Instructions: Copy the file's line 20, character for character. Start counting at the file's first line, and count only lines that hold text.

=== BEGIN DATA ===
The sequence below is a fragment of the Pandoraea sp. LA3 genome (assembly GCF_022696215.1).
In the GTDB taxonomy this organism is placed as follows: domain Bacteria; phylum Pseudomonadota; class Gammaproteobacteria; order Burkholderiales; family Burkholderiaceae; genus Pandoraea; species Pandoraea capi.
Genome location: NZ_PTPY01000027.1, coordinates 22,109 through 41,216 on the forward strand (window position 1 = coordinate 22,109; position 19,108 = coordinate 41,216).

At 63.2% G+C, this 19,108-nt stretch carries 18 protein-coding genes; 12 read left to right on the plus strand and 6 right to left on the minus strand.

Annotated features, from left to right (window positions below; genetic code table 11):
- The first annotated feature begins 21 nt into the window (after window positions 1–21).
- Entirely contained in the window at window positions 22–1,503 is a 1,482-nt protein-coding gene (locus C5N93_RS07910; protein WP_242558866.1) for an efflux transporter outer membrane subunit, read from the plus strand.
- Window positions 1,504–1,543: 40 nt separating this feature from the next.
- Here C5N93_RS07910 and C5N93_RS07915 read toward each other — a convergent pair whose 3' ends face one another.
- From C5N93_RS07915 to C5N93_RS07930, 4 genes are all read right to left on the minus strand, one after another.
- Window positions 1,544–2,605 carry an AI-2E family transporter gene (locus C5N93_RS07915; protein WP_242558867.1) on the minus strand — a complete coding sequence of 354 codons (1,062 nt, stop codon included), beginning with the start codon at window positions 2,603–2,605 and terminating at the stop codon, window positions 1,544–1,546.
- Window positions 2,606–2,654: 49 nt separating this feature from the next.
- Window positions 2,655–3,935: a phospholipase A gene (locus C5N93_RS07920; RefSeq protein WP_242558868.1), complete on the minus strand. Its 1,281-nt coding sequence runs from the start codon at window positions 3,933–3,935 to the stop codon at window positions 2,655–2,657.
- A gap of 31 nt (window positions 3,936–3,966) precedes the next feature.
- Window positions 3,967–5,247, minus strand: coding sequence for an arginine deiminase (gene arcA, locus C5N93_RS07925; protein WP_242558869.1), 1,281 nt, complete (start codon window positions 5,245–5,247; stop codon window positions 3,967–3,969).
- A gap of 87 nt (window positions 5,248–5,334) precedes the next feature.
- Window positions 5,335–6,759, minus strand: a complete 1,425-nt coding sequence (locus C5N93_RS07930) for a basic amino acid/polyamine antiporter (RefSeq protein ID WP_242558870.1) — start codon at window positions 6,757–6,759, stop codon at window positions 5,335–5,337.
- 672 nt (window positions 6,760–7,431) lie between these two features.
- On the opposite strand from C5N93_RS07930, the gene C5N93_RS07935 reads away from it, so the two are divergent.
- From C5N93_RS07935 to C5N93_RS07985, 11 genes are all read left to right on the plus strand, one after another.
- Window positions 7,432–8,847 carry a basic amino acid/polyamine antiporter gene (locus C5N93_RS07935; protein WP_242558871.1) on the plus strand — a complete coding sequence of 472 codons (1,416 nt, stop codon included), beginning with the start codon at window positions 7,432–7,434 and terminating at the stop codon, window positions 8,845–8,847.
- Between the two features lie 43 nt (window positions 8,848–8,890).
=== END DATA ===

- From C5N93_RS07935 to C5N93_RS07985, 11 genes are all read left to right on the plus strand, one after another.